Yesterday Morning on Sunrise, the beautiful Samantha Armytage was serenaded in honour of her Birthday by topless men showing off their muscles whilst attempting to dance. (This is not disrespecting those male performers out there who can bust a move, but these blokes were particular awkward). It was not the bad dancing that made me think, but the idea of how this would play out on the flip side, Kochie’s Birthday. Would Sunrise be able to get away with girls in bikinis dancing around the set in a sexy manner? Probably not! So why then is it ok for this male display of testosterone at 8:30am?
There is one important difference when we look at the world of male and female strippers and that’s humour. When men get a lap dance or watch a women spin proactively around a pole, they are not in fits of laughter but taking these acts seriously and savouring every bit of visual pleasure that comes from these ladies. If you have ever been to a hen’s night you know what plays out, women screaming and laughing over a greased up man performing not what I would call seductive moves but stage moves around the bride to be. I personally do not find this attractive or a turn on. Normally the girl either attempts to grab him (something that is not allowed with female strippers) or turns a bright shade of red out of embarrassment whilst her friends find comical relief in her pain. Why is it that female strippers are worshiped, adored and their jobs are taken somewhat seriously, whereas male strippers are humours sideshow acts with a bit of muscles added on top? Is this a sexiest view on the stripping world? Once again, men’s sexuality is normalised and accepted whilst women’s is not taken with the same level of seriousness with the only way this act being accepted is with humour.
A few years now, I was celebrating my graduation as a Sexologist in the only town that would be appropriate, Vegas! I was treated to a night at the Chippendales (moving up on the class side of things but still holding that humours sexuality) but then taken away from the bright lights and main strip to a club that was grandfathered in (meaning that it had been there for so long that alcohol and full nudity was allowed, unlike other clubs where if they wished to hold a liquor license, g-strings have to be kept on). I entered a dark room and was quickly ushered to a spot on the floor where a hand towel was draped over my crotch area. I was unsure what was about to happen, until I spotted a large, hunky naked male with an erect member, swinging around a pole and heading in my direction. I then found out what the towel was for as I could feel every part of his naked body dancing and rubbing up against me (this is starting to sound like a scene from 50 Shades Of Grey).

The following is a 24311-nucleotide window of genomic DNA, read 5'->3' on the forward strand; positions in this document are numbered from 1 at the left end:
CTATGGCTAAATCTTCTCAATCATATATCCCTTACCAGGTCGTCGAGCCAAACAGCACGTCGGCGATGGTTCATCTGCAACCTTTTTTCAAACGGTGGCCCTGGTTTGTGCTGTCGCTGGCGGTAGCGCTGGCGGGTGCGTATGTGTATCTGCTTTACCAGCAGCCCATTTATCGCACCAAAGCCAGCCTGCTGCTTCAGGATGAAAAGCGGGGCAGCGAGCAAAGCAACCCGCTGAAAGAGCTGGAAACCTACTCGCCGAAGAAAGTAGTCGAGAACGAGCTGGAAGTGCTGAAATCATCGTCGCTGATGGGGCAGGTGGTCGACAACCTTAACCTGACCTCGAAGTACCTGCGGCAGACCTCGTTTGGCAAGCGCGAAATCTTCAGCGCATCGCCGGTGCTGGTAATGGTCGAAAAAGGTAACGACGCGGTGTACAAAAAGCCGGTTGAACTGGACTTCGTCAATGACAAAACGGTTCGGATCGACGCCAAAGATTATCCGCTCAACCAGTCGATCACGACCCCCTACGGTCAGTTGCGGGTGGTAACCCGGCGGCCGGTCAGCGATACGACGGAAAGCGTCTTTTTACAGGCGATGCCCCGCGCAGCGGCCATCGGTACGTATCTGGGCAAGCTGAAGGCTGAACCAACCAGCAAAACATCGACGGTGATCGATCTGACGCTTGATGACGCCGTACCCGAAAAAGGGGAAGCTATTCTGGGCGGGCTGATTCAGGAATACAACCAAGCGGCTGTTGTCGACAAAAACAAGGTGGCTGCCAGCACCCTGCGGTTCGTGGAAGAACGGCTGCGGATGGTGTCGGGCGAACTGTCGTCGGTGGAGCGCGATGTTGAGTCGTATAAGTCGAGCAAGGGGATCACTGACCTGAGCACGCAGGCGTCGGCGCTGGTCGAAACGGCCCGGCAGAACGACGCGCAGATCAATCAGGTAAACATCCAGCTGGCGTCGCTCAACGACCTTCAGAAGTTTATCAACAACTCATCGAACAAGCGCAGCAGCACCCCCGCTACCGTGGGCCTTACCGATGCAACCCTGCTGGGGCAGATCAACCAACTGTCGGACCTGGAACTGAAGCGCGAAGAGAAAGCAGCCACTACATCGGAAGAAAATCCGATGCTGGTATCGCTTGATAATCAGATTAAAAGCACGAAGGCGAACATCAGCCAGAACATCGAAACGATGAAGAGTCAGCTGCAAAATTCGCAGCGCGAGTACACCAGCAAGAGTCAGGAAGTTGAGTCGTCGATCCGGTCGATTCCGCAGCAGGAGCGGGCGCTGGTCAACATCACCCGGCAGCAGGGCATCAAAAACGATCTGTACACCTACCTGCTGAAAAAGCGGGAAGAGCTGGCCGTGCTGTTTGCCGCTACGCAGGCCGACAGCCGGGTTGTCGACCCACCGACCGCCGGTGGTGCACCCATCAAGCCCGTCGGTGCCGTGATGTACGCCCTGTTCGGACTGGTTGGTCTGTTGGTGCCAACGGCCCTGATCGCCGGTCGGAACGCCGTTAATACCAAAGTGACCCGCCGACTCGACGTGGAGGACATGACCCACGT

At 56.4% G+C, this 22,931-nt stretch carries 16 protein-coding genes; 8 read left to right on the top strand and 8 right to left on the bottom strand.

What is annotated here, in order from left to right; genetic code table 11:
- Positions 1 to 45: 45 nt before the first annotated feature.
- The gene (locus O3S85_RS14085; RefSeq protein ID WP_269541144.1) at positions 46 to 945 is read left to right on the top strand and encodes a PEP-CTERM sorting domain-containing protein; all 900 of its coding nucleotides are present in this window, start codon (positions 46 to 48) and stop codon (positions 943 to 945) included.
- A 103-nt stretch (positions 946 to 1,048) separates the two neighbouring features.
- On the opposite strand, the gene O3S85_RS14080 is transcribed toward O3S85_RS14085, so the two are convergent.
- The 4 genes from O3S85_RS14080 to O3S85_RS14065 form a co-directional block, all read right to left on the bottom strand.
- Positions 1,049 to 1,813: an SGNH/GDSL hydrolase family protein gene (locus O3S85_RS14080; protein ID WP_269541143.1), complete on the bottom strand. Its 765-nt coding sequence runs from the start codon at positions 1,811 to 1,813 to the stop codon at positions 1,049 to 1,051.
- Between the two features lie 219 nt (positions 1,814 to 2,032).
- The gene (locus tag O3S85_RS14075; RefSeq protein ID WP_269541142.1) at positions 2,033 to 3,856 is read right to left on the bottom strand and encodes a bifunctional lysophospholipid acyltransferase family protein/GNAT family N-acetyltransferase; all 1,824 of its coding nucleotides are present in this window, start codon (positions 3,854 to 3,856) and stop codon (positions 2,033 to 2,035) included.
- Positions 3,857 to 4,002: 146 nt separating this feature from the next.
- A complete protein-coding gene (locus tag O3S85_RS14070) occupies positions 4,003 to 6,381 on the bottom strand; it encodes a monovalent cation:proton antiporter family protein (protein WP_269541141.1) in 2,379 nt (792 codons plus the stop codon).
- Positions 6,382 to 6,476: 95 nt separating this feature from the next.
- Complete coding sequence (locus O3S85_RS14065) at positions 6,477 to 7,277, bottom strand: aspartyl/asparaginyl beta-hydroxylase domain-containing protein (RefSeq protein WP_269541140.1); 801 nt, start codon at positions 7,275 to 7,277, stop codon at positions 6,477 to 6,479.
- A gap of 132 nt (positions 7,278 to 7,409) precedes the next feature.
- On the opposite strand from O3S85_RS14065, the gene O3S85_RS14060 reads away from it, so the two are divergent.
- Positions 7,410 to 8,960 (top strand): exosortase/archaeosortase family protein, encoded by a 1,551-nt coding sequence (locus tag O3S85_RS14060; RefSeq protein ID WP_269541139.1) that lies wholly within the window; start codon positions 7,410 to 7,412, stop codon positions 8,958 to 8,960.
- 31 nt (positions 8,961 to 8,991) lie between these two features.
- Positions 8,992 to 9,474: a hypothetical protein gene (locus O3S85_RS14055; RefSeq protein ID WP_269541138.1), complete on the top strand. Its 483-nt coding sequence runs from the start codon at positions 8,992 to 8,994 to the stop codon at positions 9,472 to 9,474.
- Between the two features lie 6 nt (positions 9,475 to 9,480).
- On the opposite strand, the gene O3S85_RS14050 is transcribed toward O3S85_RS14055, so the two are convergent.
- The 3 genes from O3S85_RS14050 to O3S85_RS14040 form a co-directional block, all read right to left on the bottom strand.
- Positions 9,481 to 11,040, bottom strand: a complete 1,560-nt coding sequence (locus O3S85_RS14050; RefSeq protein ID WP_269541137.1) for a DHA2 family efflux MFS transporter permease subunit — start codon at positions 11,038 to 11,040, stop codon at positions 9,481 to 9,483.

After the shock of being rubbed against by a naked male starting to wear off, I was then focused on the other women in the room. I have been to my share of strip clubs and this one resembled everything like a normal men’s club. There was seats around a stage with a pole occupied by women with hands full of cash ready to tip the men they desired with serious and sexual looks on their faces. There was minimal laughter and besides me lying on the floor still in shock of what just happened, there was no humours aspect to this club at all. Why can’t it always be like this? Why can’t we treat the act of male stripping with the same attitude of female stripping?
I have worked in the past at various conferences along side male performers and I must admit my eyes were opened and fascinated by their world. Many of the boys are what I would considered talented performers, and others just love women screaming their name and grabbing their bodies. But the feeling that still presides is the humour and the giggles from groups of women at the sight of these gyrating men.
If you have ever been fortunate enough to see an act such as the Bad Boys Australia or the Chippendales, what you will notice is hoards of screaming women, cheering in delight at the sight of topless men. But does this mean that they are turned on or just enjoying the atmosphere and eye candy that is on offer? Would a stage full of female performers get the same response by men? Maybe a wet t-shirt competition would, but I’m not sure the female version of the Chippendales would get an equal reaction. Yes we function differently and we have some difference in what we want between the sheets, but there is more to this than our sexual functioning.
Is it because we don’t take it seriously, or because maybe women are too scared to enjoy it like men out of fear of what others will think and the serotypes they might break. Does this just feed into the stereotype that women don’t really want or desire sex but are more objects to be desired and perused? Is this a difference of the sexes or a difference in how we allow the sexes to perform and act? We can take this one step further and look at why our society is flooded with brothels and sex workers for men but for women this is still somewhat hidden and underground. Why is it that Playboy, a magazine with pages of naked women has become acceptable and mainstream but Playgirl is still smutty and difficult to even find? News flash – woman want sex and some just as much as men, why are we afraid of that and why do we degrade so many women for that?
I’m not suggesting we get Kochie a female performer for his birthday, but I do think we need to seriously take a look at our perception of sex, sexuality and strippers for different genders. And to any male performers out there who might have been offended by this article, I do support you and your career and just wish more people took you seriously as seductive performers.